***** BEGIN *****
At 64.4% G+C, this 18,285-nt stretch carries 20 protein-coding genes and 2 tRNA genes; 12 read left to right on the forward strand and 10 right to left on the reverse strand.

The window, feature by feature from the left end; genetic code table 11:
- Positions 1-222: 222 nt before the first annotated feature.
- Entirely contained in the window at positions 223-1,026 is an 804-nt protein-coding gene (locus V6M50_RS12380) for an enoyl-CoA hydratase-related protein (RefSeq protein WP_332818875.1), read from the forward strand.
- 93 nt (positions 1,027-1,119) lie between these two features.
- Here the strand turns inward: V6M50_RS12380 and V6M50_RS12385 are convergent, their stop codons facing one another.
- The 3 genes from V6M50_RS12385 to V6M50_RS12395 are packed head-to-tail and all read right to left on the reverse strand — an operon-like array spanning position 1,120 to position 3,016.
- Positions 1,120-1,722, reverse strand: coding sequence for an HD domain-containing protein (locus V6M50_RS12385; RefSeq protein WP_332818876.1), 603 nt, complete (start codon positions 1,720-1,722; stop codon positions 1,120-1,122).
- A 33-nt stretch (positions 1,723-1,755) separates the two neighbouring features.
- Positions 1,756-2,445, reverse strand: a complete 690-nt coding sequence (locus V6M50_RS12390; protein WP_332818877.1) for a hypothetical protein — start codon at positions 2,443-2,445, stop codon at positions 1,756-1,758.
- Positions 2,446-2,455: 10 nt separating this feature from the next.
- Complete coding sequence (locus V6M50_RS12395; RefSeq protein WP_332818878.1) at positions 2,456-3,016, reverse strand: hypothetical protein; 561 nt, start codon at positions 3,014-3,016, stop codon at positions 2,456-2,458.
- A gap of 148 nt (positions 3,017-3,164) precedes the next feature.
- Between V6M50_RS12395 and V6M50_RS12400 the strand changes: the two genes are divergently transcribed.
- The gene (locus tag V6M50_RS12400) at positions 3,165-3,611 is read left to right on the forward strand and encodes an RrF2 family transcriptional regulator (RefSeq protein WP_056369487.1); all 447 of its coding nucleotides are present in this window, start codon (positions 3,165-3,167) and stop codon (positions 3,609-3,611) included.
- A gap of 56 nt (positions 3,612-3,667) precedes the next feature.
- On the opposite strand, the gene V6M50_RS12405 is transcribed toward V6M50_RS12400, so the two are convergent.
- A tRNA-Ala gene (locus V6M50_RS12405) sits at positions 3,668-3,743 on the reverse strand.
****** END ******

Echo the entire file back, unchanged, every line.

At 64.4% G+C, this 18,285-nt stretch carries 20 protein-coding genes and 2 tRNA genes; 12 read left to right on the forward strand and 10 right to left on the reverse strand.

The window, feature by feature from the left end; genetic code table 11:
- Positions 1-222: 222 nt before the first annotated feature.
- Entirely contained in the window at positions 223-1,026 is an 804-nt protein-coding gene (locus V6M50_RS12380) for an enoyl-CoA hydratase-related protein (RefSeq protein WP_332818875.1), read from the forward strand.
- 93 nt (positions 1,027-1,119) lie between these two features.
- Here the strand turns inward: V6M50_RS12380 and V6M50_RS12385 are convergent, their stop codons facing one another.
- The 3 genes from V6M50_RS12385 to V6M50_RS12395 are packed head-to-tail and all read right to left on the reverse strand — an operon-like array spanning position 1,120 to position 3,016.
- Positions 1,120-1,722, reverse strand: coding sequence for an HD domain-containing protein (locus V6M50_RS12385; RefSeq protein WP_332818876.1), 603 nt, complete (start codon positions 1,720-1,722; stop codon positions 1,120-1,122).
- A 33-nt stretch (positions 1,723-1,755) separates the two neighbouring features.
- Positions 1,756-2,445, reverse strand: a complete 690-nt coding sequence (locus V6M50_RS12390; protein WP_332818877.1) for a hypothetical protein — start codon at positions 2,443-2,445, stop codon at positions 1,756-1,758.
- Positions 2,446-2,455: 10 nt separating this feature from the next.
- Complete coding sequence (locus V6M50_RS12395; RefSeq protein WP_332818878.1) at positions 2,456-3,016, reverse strand: hypothetical protein; 561 nt, start codon at positions 3,014-3,016, stop codon at positions 2,456-2,458.
- A gap of 148 nt (positions 3,017-3,164) precedes the next feature.
- Between V6M50_RS12395 and V6M50_RS12400 the strand changes: the two genes are divergently transcribed.
- The gene (locus tag V6M50_RS12400) at positions 3,165-3,611 is read left to right on the forward strand and encodes an RrF2 family transcriptional regulator (RefSeq protein WP_056369487.1); all 447 of its coding nucleotides are present in this window, start codon (positions 3,165-3,167) and stop codon (positions 3,609-3,611) included.
- A gap of 56 nt (positions 3,612-3,667) precedes the next feature.
- On the opposite strand, the gene V6M50_RS12405 is transcribed toward V6M50_RS12400, so the two are convergent.
- A tRNA-Ala gene (locus V6M50_RS12405) sits at positions 3,668-3,743 on the reverse strand.